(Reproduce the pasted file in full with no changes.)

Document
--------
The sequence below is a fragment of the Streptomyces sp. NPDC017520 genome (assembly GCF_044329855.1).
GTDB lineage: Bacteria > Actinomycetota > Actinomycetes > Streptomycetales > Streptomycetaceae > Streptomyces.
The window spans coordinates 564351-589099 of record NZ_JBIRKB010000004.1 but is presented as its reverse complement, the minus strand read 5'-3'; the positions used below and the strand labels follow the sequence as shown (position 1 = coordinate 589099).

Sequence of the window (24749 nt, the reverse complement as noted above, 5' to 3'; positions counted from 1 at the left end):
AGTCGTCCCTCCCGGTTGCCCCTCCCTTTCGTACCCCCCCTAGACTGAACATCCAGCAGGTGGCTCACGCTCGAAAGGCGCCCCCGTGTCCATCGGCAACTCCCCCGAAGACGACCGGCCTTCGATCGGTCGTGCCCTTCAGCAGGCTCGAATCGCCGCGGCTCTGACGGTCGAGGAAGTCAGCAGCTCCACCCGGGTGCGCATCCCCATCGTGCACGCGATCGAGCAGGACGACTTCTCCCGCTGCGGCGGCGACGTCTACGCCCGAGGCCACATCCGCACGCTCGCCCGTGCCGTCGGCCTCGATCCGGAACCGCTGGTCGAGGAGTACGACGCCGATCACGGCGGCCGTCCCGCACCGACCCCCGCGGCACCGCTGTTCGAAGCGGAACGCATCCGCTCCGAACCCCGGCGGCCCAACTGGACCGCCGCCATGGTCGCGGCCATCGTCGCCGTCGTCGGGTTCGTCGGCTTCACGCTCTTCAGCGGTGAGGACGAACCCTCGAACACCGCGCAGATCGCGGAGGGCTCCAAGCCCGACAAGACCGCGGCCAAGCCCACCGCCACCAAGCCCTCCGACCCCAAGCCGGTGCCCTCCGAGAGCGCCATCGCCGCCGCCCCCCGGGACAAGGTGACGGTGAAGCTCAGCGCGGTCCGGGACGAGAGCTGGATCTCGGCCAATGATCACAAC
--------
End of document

The sequence below is a fragment of the Streptomyces sp. NPDC017520 genome (assembly GCF_044329855.1).
GTDB lineage: Bacteria > Actinomycetota > Actinomycetes > Streptomycetales > Streptomycetaceae > Streptomyces.
The window spans coordinates 564351-589099 of record NZ_JBIRKB010000004.1 but is presented as its reverse complement, the minus strand read 5'-3'; the positions used below and the strand labels follow the sequence as shown (position 1 = coordinate 589099).

Sequence of the window (24749 nt, the reverse complement as noted above, 5' to 3'; positions counted from 1 at the left end):
AGTCGTCCCTCCCGGTTGCCCCTCCCTTTCGTACCCCCCCTAGACTGAACATCCAGCAGGTGGCTCACGCTCGAAAGGCGCCCCCGTGTCCATCGGCAACTCCCCCGAAGACGACCGGCCTTCGATCGGTCGTGCCCTTCAGCAGGCTCGAATCGCCGCGGCTCTGACGGTCGAGGAAGTCAGCAGCTCCACCCGGGTGCGCATCCCCATCGTGCACGCGATCGAGCAGGACGACTTCTCCCGCTGCGGCGGCGACGTCTACGCCCGAGGCCACATCCGCACGCTCGCCCGTGCCGTCGGCCTCGATCCGGAACCGCTGGTCGAGGAGTACGACGCCGATCACGGCGGCCGTCCCGCACCGACCCCCGCGGCACCGCTGTTCGAAGCGGAACGCATCCGCTCCGAACCCCGGCGGCCCAACTGGACCGCCGCCATGGTCGCGGCCATCGTCGCCGTCGTCGGGTTCGTCGGCTTCACGCTCTTCAGCGGTGAGGACGAACCCTCGAACACCGCGCAGATCGCGGAGGGCTCCAAGCCCGACAAGACCGCGGCCAAGCCCACCGCCACCAAGCCCTCCGACCCCAAGCCGGTGCCCTCCGAGAGCGCCATCGCCGCCGCCCCCCGGGACAAGGTGACGGTGAAGCTCAGCGCGGTCCGGGACGAGAGCTGGATCTCGGCCAATGATCACAAC